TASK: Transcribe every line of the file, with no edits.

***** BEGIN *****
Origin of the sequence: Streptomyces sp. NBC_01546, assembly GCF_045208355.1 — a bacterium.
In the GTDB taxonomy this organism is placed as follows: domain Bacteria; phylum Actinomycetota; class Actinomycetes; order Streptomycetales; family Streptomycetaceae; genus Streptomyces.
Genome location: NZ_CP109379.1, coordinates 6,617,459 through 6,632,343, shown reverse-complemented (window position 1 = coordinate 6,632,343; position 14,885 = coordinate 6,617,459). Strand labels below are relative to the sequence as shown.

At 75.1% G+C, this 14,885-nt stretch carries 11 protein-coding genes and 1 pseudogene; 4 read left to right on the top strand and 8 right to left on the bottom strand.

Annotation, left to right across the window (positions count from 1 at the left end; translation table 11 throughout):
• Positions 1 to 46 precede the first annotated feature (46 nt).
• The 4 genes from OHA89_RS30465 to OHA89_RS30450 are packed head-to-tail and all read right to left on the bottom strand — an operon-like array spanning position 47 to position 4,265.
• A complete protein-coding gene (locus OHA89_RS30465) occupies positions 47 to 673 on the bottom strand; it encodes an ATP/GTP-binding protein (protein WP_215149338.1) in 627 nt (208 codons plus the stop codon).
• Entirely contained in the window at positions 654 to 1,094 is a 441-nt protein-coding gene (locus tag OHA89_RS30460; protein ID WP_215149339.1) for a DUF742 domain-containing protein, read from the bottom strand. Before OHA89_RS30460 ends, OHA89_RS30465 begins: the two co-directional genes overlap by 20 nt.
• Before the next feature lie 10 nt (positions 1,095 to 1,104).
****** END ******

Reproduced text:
Origin of the sequence: Streptomyces sp. NBC_01546, assembly GCF_045208355.1 — a bacterium.
In the GTDB taxonomy this organism is placed as follows: domain Bacteria; phylum Actinomycetota; class Actinomycetes; order Streptomycetales; family Streptomycetaceae; genus Streptomyces.
Genome location: NZ_CP109379.1, coordinates 6,617,459 through 6,632,343, shown reverse-complemented (window position 1 = coordinate 6,632,343; position 14,885 = coordinate 6,617,459). Strand labels below are relative to the sequence as shown.

At 75.1% G+C, this 14,885-nt stretch carries 11 protein-coding genes and 1 pseudogene; 4 read left to right on the top strand and 8 right to left on the bottom strand.

Annotation, left to right across the window (positions count from 1 at the left end; translation table 11 throughout):
• Positions 1 to 46 precede the first annotated feature (46 nt).
• The 4 genes from OHA89_RS30465 to OHA89_RS30450 are packed head-to-tail and all read right to left on the bottom strand — an operon-like array spanning position 47 to position 4,265.
• A complete protein-coding gene (locus OHA89_RS30465) occupies positions 47 to 673 on the bottom strand; it encodes an ATP/GTP-binding protein (protein WP_215149338.1) in 627 nt (208 codons plus the stop codon).
• Entirely contained in the window at positions 654 to 1,094 is a 441-nt protein-coding gene (locus tag OHA89_RS30460; protein ID WP_215149339.1) for a DUF742 domain-containing protein, read from the bottom strand. Before OHA89_RS30460 ends, OHA89_RS30465 begins: the two co-directional genes overlap by 20 nt.
• Before the next feature lie 10 nt (positions 1,095 to 1,104).